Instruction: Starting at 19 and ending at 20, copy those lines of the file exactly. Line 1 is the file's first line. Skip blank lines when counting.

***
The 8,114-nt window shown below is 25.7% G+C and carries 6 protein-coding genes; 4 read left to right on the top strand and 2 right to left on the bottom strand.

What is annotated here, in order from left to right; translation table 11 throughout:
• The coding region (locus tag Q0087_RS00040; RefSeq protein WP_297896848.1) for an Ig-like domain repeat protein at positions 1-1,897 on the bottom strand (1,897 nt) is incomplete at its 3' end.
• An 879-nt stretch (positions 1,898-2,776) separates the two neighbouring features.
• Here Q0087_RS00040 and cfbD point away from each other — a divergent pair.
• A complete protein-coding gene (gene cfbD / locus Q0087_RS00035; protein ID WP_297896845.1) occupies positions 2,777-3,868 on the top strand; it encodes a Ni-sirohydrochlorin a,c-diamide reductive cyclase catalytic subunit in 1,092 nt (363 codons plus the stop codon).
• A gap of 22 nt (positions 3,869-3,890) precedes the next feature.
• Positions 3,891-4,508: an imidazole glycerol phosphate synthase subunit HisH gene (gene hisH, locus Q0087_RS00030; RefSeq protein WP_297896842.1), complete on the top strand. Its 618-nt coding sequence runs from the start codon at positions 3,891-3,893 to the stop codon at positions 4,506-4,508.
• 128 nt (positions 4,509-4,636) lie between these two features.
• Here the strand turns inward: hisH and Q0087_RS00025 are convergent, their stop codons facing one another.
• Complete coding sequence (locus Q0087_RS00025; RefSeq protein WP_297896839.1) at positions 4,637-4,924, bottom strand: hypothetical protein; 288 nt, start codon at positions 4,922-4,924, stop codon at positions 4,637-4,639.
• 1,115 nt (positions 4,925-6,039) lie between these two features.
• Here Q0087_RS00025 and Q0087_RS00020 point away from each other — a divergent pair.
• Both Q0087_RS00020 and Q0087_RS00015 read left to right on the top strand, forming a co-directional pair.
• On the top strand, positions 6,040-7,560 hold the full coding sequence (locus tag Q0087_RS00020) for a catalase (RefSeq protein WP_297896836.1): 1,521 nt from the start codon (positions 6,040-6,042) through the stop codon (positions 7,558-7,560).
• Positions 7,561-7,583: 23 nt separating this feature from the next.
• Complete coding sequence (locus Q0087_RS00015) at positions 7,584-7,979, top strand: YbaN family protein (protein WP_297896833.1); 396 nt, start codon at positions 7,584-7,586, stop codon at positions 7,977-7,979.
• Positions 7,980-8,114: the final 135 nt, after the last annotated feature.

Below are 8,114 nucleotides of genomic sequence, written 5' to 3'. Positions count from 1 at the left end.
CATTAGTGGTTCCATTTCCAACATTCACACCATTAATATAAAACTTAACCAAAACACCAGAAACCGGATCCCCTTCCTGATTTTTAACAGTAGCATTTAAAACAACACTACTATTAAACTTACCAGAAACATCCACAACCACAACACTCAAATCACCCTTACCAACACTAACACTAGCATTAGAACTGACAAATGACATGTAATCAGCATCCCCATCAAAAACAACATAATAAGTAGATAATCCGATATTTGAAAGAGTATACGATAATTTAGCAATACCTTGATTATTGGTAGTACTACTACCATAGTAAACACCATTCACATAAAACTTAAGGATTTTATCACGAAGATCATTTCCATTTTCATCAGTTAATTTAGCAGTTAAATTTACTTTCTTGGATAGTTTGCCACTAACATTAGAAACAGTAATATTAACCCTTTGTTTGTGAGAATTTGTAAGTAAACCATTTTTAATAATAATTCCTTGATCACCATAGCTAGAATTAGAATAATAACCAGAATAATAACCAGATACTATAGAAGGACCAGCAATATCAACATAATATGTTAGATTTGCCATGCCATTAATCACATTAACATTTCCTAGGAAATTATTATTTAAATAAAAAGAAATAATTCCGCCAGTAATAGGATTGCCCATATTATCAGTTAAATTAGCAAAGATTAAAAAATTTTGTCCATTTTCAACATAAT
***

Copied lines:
Below are 8,114 nucleotides of genomic sequence, written 5' to 3'. Positions count from 1 at the left end.
CATTAGTGGTTCCATTTCCAACATTCACACCATTAATATAAAACTTAACCAAAACACCAGAAACCGGATCCCCTTCCTGATTTTTAACAGTAGCATTTAAAACAACACTACTATTAAACTTACCAGAAACATCCACAACCACAACACTCAAATCACCCTTACCAACACTAACACTAGCATTAGAACTGACAAATGACATGTAATCAGCATCCCCATCAAAAACAACATAATAAGTAGATAATCCGATATTTGAAAGAGTATACGATAATTTAGCAATACCTTGATTATTGGTAGTACTACTACCATAGTAAACACCATTCACATAAAACTTAAGGATTTTATCACGAAGATCATTTCCATTTTCATCAGTTAATTTAGCAGTTAAATTTACTTTCTTGGATAGTTTGCCACTAACATTAGAAACAGTAATATTAACCCTTTGTTTGTGAGAATTTGTAAGTAAACCATTTTTAATAATAATTCCTTGATCACCATAGCTAGAATTAGAATAATAACCAGAATAATAACCAGATACTATAGAAGGACCAGCAATATCAACATAATATGTTAGATTTGCCATGCCATTAATCACATTAACATTTCCTAGGAAATTATTATTTAAATAAAAAGAAATAATTCCGCCAGTAATAGGATTGCCCATATTATCAGTTAAATTAGCAAAGATTAAAAAATTTTGTCCATTTTCAACATAAT